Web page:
The Chongqing Nokia v OPPO global FRAND rate determination
Although Nokia and OPPO have now settled their multi-jurisdictional SEP dispute, the decision of a Chinese court while it was still active created a new milestone in the development of the country’s patent licensing landscape. Sisvel’s Donald Chan analyses the outcome.
In a landmark decision, the Chongqing No.1 Intermediate People’s Court (the Chongqing Court) set the global FRAND rates for Nokia's cellular SEP portfolios last December. This was in relation to a dispute between the Finnish company and OPPO which spawned cases in jurisdictions across the world, but which was settled towards the end of January.
Despite the settlement and the ending of Nokia’s appeal against the judgment that is a consequence of it, the Chongqing decision is worthy of analysis. It was the first time a Chinese court has made such a FRAND determination, and only the fourth time that it had happened anywhere.
Basic principles of determining the FRAND rates
According to the “Interpretation (II) of the Supreme People's Court on Several Issues Concerning the Application of Law in the Trial of Patent Infringement Dispute Cases”, the parties in a patent dispute do not need to show their willingness to license before asking a People’s Court to determine the licensing conditions. They only need to prove that they failed to reach an agreement after thorough negotiations.
In this case, the Chongqing Court found that:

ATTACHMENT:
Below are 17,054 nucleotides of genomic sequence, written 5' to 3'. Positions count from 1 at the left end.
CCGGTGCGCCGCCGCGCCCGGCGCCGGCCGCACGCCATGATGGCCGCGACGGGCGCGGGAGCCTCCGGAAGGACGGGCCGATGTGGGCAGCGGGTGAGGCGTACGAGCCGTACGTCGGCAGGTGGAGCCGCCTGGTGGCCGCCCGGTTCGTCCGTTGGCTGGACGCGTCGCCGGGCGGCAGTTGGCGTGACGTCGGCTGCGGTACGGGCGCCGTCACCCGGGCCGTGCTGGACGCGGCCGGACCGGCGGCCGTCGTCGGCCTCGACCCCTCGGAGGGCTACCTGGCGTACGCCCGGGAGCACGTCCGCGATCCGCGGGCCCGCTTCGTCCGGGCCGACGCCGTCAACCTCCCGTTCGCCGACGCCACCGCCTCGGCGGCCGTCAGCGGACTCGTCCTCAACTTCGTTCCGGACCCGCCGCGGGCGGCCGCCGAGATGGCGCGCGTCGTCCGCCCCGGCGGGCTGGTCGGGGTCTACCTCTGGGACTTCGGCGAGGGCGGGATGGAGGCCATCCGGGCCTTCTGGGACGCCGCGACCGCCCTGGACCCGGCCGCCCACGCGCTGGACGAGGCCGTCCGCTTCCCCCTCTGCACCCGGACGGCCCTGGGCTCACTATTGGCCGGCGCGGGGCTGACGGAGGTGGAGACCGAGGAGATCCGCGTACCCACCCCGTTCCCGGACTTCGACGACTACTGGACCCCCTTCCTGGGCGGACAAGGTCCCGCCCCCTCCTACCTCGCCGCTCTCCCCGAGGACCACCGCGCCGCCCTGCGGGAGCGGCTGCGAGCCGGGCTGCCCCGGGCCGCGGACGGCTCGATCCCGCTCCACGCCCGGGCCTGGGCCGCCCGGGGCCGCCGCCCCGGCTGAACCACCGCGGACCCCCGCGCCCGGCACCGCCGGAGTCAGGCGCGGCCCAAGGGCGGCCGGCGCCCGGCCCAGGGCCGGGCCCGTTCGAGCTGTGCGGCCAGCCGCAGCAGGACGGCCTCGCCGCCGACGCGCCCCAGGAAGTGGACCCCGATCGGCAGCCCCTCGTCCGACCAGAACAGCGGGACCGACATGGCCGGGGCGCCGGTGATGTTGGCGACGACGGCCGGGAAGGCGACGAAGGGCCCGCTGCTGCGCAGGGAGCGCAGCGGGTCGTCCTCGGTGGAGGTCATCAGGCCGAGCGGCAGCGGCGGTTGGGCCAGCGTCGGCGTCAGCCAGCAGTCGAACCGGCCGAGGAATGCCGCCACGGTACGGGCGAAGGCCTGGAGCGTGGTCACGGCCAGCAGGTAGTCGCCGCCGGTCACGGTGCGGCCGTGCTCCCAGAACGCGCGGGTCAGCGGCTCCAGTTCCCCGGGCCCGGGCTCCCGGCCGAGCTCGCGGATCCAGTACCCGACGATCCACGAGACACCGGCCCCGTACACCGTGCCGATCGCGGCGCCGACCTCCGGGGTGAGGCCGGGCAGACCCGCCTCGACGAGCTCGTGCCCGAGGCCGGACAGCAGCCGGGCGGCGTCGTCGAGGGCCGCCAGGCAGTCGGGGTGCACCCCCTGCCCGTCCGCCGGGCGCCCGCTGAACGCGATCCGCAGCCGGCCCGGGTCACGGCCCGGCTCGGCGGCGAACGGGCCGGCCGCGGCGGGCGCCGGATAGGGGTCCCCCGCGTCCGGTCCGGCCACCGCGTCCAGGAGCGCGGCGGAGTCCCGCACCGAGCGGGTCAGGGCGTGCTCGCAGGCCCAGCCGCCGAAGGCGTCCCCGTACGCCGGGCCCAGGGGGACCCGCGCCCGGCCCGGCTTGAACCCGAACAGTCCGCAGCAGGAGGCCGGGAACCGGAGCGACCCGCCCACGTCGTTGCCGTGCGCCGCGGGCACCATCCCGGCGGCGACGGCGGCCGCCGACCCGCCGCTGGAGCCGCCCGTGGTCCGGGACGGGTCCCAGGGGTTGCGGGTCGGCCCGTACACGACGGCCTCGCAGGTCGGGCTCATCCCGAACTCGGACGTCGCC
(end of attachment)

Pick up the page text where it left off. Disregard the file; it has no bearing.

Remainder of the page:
Nokia had first sued OPPO for patent infringement in multiple jurisdictions after years of negotiation;
that OPPO subsequently counter-sued Nokia; and
that the Chongqing Court had mediated several times between the parties during the trial, but without success.
These facts indicated that the negotiation was unsuccessful and that, therefore, OPPO had the right to ask the court to determine a FRAND rate for Nokia’s cellular portfolio.
OPPO's position on regional discounts was largely accepted. The court found that Nokia's cellular portfolio is not evenly distributed globally and that OPPO's key markets are in developed countries and Mainland China, which are also the main regions covered by Nokia's portfolio. Therefore, the court divided the world into three:
(1) Regions with per capita GDP above USD 20,000,
(2) Mainland China, and
(3) the rest of the world.
Based on OPPO's evidence and global case law, the court decided that Region 1 should use a base rate without discount and Regions 2 and 3 should use a 61.42% discount.
The court also recognised that the "top-down approach" and "comparables analysis" have their advantages and disadvantages. It did not favour one method over the other, instead using both to determine a FRAND rate.
Position on “comparables analysis”
The court applied several factors to determine the comparability of a licence agreement. These included the characteristics of the parties, the relevance of the licensed patents to the products, and the actual intentions of the parties. Furthermore, it argued that sales channels and business models should not affect the comparability assessment of a licence agreement.
The court also emphasised the importance of considering the negotiation context when analysing a comparable. For instance, it ruled that no discounting should be used in the analysis if the parties' negotiation history does not indicate that the instalment plan was a crucial factor that influenced the total licence value. Similarly, if a licence agreement does not mention any discounts, they still need to be taken into account in the analysis if the negotiation history clearly shows that discounts had been negotiated.
Position on “top-down analysis”